The State called one witness in rebuttal — Dr. Edward Kelleher, a psychiatrist. He expressed the opinion that the defendant was not suffering from disassociative hysteria on the day of the shooting and that he was sane at that time. He also testified that defendant told him that the victim said immediately prior to the shooting, "I have got a man, a good man."

At the conclusion of the testimony, the trial judge received written memoranda on the question of sanity; after hearing closing arguments, he found that the defendant was sane at the time of the shooting. The trial judge then went on to rule that the defendant was guilty of voluntary manslaughter. His explanation was:

"[T]he State has supported the burden with regard to the sanity of Juan Carr. * * * [T]he evidence all is that the defendant did shoot her, undisputed, and that there was just before this an encounter, some words between them and that * * * there was an immediate intent. * * * But I did find there was immediately prior to the time he shot her some provocation sufficient to incite an intense passion by him, particularly her words that, "I'm leaving you. I'm gone. I've finally got me a real man.' And on that occasion he did shoot her. He is guilty, therefore, of voluntary manslaughter."

The defendant's position in this appeal is that the court's adjudication that although sane he was guilty of voluntary manslaughter was an acquittal of the murder charge, that there was not sufficient competent evidence to establish he was guilty of voluntary manslaughter, and therefore he must be acquitted. He argues that the trial judge should not have relied upon the testimony of any of the three psychiatrists in determining that the defendant shot his wife after being provoked to a sudden and intense passion.

The defendant contends first that the testimony of the psychiatrists could not be used to establish that just before the defendant shot his wife she told him of her relationship with another man. The use to which the psychiatric testimony could be put was a matter of such skirmishing at the trial. The issue was first raised when the State objected to testimony by Dr. Reinstein and Dr. Lorimer regarding the victim's statement to the defendant. Both objections were on hearsay grounds. The defendant, arguing that both statements had been made to treating physicians, urged that for this reason they were admissible. The State argued that both psychiatrists were examining rather than treating physicians. At the conclusion of the defendant's case, the State moved that the testimony of these two psychiatrists be stricken because they referred to matters not personally known to them. The trial judge ruled he would allow the testimony regarding the defendant's statements to the physicians, but only as evidence of the defendant's state of mind and the basis for the experts' opinions on the issue of sanity.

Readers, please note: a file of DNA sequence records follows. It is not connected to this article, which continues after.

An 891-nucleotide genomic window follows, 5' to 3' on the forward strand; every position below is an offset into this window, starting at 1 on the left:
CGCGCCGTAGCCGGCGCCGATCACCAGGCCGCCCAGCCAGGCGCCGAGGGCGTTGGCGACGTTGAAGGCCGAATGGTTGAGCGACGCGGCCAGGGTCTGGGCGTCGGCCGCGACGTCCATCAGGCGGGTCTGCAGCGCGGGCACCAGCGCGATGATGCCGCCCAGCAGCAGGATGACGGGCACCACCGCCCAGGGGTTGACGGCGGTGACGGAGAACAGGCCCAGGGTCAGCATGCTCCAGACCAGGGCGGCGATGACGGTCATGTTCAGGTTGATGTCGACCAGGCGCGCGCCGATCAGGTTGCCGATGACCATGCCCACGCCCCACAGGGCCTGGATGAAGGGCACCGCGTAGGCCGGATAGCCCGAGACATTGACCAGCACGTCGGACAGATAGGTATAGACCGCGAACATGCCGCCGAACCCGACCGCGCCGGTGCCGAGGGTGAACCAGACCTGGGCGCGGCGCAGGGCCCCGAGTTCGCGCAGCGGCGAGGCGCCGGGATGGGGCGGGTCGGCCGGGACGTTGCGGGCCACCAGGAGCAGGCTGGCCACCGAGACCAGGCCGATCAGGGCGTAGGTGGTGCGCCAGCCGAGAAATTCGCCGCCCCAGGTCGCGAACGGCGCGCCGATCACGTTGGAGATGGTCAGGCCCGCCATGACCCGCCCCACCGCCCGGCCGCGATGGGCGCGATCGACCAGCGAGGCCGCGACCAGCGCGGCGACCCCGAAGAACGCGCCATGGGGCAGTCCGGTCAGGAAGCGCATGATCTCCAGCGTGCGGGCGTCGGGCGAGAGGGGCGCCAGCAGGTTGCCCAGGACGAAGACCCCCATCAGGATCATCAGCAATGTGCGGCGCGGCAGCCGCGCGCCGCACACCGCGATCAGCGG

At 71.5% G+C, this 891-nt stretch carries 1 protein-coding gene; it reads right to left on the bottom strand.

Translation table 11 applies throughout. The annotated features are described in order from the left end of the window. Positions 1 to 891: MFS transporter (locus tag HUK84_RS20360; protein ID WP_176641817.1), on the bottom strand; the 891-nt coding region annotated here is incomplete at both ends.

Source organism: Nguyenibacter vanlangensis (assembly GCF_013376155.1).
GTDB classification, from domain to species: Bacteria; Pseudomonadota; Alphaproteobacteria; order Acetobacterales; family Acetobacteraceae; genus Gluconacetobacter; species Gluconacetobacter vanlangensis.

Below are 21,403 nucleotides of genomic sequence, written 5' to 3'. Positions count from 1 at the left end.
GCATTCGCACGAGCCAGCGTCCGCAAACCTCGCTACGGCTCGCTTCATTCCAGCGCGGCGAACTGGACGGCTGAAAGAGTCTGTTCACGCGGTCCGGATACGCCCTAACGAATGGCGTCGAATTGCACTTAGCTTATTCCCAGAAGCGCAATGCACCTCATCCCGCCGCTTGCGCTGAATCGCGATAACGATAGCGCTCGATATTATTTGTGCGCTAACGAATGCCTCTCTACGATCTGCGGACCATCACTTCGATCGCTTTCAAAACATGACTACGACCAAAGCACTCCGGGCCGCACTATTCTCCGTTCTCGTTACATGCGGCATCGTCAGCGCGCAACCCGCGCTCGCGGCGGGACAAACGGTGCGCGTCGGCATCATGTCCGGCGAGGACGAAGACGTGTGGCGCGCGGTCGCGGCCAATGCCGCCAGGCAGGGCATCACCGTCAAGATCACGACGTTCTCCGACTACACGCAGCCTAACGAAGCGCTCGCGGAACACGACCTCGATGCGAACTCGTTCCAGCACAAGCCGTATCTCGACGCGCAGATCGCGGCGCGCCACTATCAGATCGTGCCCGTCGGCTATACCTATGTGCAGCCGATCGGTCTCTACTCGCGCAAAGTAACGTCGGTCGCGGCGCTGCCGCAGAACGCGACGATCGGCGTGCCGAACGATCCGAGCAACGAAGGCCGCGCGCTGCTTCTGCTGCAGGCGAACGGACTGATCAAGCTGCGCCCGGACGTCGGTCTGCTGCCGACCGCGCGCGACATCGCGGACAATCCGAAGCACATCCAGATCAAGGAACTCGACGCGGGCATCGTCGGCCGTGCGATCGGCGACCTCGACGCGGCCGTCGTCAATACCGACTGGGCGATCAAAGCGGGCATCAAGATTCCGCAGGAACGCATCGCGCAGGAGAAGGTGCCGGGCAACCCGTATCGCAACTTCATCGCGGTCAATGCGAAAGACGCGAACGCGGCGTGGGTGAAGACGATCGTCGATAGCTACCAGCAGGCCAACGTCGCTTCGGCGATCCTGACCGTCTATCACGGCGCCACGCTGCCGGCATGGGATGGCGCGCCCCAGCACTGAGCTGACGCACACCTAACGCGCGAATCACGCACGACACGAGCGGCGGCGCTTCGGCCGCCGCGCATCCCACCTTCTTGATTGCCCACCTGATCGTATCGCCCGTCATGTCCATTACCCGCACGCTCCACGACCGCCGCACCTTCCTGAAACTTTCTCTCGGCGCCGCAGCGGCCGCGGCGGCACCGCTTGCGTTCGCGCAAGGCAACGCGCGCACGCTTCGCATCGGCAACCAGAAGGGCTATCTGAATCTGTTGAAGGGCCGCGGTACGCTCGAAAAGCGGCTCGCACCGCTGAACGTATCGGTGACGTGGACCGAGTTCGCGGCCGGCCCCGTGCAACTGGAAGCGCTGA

The defendant's counsel during the course of the trial stated that the limited acceptance of the testimony of Dr. Reinstein and Dr. Lorimer would also, in his view, apply to the defendant's statement to Dr. Kelleher which the State was intending to use in rebuttal. The prosecutor disagreed, and the matter was not referred to again during the progress of the trial. When Dr. Kelleher was called as a rebuttal witness, the defendant registered no objection to his testimony.

The defendant now argues that, the testimony of Dr. Reinstein and Dr. Lorimer having been admitted because of the State's objection only for a limited purpose, the testimony of the State's psychiatrist should be treated the same way even without any objection being presented. But, the testimony of the State's psychiatrist stands on a ...